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The look on Parker Fox's face said everything. After the springy Gophers senior slammed the offensive rebound over a New Orleans player's head Thursday, Williams Arena got louder than it had all season.

But the officials called off the dunk of the year candidate. It seemed like a travesty. The play still went viral overnight, energizing Fox's teammates in the 97-64 victory against the Privateers.

"That was crazy," Elijah Hawkins said of Fox, who came back from two season-ending knee injuries. "That should be on SportsCenter's Top Ten. I'm not going to lie."

The Gophers (5-2) needed one of those get-right performances after Sunday's 18-point loss against San Francisco, especially with early Big Ten play starting Sunday at Ohio State.

Here are four things learned from Thursday's bounce-back victory against New Orleans:

Bench boost

After hinting that he might change his starting lineup this season, Gophers coach Ben Johnson used the same starters for the sixth straight game. They trailed early again, but it was over once the bench brought a major boost.

The Gophers got 62 points off the bench Thursday, which started with Pharrel Payne's dunk after he checked in with just under 17 minutes left in the first half. That helped to spark a 9-0 run.

New Orleans had an upset on its mind, pulling within three points a few times early. Before his above-the-rim play was negated later in the game, Fox had two dunks in the first 10 minutes. Fox, Payne, Cam Christie and Mike Mitchell Jr. contributed off the bench during a 29-11 run in the first half.

And the Gophers didn't take their foot off the gas after halftime. Christie, Mitchell and Payne combined for 33 of the team's 40 second-half bench points. Christie had 11 of his team-high 20 points in the last 11:55. Mitchell finished with 12 of his 14 points in the second half.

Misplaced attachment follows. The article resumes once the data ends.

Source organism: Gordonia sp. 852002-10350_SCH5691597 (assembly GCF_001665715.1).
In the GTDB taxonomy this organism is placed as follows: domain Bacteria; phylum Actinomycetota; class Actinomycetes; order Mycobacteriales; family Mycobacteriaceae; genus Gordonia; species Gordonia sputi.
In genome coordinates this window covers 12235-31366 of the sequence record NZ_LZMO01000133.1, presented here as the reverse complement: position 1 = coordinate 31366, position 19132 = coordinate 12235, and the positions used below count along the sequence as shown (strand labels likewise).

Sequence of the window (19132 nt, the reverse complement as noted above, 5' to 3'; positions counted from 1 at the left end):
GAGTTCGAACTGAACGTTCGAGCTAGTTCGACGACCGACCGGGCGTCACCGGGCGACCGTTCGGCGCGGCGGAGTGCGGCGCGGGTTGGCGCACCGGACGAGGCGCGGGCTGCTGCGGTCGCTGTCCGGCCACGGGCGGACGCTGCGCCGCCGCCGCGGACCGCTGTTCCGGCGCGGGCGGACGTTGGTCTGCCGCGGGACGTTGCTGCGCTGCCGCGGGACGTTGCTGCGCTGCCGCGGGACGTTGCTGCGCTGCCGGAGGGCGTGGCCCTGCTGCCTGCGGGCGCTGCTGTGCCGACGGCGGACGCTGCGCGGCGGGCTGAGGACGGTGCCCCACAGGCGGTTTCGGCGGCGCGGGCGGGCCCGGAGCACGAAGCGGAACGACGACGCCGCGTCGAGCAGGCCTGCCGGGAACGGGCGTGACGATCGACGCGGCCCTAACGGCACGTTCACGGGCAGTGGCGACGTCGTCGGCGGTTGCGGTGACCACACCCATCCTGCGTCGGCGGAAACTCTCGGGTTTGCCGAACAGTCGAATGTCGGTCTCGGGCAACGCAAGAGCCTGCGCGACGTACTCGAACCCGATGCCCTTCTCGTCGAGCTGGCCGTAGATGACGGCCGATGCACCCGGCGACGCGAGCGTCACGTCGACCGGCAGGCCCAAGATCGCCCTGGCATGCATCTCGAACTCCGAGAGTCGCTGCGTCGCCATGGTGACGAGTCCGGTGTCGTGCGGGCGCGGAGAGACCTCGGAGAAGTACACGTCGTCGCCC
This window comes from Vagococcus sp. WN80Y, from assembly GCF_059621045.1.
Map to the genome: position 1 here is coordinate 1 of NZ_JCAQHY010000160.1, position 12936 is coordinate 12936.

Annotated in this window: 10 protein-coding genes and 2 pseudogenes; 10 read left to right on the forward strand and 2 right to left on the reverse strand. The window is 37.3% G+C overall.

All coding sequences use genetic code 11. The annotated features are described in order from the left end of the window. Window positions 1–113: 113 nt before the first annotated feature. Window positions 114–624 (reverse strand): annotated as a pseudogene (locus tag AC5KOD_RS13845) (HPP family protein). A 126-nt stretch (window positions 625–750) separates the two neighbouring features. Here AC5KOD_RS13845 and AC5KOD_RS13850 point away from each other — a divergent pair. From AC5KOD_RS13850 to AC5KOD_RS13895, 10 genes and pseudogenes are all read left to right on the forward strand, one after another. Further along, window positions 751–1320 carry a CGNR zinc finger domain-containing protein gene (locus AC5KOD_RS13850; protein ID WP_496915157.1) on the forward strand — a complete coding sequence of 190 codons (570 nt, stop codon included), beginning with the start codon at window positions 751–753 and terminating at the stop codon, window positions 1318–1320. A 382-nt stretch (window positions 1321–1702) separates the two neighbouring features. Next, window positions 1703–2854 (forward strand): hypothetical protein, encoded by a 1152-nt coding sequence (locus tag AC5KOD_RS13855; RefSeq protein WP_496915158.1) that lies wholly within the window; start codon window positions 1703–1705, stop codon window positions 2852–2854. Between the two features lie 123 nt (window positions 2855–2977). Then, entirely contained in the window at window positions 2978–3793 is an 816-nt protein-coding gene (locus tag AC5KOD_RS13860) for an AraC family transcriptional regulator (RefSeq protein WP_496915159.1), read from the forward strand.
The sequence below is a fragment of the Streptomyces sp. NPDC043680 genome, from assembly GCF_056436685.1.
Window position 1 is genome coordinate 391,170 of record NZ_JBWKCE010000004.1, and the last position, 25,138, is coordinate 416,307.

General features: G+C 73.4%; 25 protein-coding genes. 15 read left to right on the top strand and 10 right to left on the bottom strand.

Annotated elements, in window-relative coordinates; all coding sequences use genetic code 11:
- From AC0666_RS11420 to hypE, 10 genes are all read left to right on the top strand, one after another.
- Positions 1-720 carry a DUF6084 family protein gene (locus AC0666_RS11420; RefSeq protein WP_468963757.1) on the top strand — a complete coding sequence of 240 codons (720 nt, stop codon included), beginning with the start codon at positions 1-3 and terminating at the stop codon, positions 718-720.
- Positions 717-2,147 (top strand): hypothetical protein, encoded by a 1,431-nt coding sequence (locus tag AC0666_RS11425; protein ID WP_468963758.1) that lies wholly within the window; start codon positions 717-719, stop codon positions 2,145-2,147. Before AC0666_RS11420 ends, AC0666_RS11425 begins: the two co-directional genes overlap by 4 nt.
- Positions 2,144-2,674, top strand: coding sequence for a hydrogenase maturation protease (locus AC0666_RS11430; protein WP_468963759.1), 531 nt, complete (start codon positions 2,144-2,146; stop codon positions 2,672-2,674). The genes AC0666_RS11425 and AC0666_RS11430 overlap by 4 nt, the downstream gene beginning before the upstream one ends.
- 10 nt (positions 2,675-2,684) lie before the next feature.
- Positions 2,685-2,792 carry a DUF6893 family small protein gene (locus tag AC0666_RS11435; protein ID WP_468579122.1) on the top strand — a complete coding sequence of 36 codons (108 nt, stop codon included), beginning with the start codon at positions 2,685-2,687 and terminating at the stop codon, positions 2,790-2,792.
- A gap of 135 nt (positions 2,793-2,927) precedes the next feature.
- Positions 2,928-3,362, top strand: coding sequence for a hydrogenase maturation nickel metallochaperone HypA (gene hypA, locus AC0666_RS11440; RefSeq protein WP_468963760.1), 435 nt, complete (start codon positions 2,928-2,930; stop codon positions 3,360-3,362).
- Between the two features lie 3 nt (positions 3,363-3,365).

After taking a 36-point lead with just under five minutes to play, the Gophers cleared their bench to get every player on the roster into the game. Even walk-ons got their first chance to play this season.

Limiting turnovers

New Orleans entered Thursday ranking top 10 in the country at forcing 18 turnovers per game, the same number of turnovers the Gophers had in Sunday's loss in the Bay Area.

This was the ideal opportunity for the Gophers to show they could handle pressure.

Minnesota's point guard trio of Hawkins, Mitchell and Christie had 12 turnovers combined vs. San Francisco, but they had just four turnovers with 18 assists Thursday.

The Big Ten's leader at committing turnovers (nearly 15 per game) had only two turnovers in the first half, which helped the U take a 50-32 halftime lead. The Gophers finished with 27 assists and 12 turnovers, but several mistakes occurred once the game was out of reach.

The 27 assists were the most for the program since the Gophers had 32 assists vs. Omaha in 2020. Ball movement led to the highest field goal percentage (59.4%) in a game since 2018.

Frontcourt flex

If the Gophers are going to make a jump in the Big Ten this season, they'll need to be carried by their frontcourt of Payne and Dawson Garcia, who were a formidable presence for the second straight game.

Payne and Garcia combined for 32 points and four blocks Thursday, with each playing just 17 minutes. They were the lone bright spot Sunday at San Francisco after combining for 34 points and 12 rebounds in the loss.

Garcia's seven points were key during a 16-3 run in the first half to help the Gophers pull away against New Orleans. And in the second half, Payne had 10 points during a two-minute stretch to help stretch the U's lead to more than 30 points.

Thursday's blowout also allowed the Gophers to play reserve 6-11, 285-pound former Washington State offensive lineman Jack Wilson, who had played in only two games this year. Wilson heard cheers from the crowd after his first basket. He surely made use of his brief appearance with five points, five rebounds and four fouls in eight minutes. Wilson's size might come in handy in the Big Ten.

"It means a lot," said Wilson, who described his style of play like "a guy who played two years of football."

Carrington's defense

An unsung contributor in a few wins this season has been guard Braeden Carrington, who quietly has become one of the Big Ten's best perimeter defenders.

Carrington opened Thursday's game with a three-pointer, but his biggest impact came defensively. The 6-4 sophomore held New Orleans' Jordan Johnson to 17 points on 6-for-20 shooting from the field, including 0-for-6 from three-point range. Johnson, who led the nation in three-point accuracy last year, ranked fourth in scoring in Division I with 23 points per game.

Earlier this season, Carrington held Arkansas-Pine Bluff's Kylen Milton to just eight points on 2-for-7 shooting in an 86-67 win on Nov. 21. Milton was averaging nearly 24 points before playing the Gophers.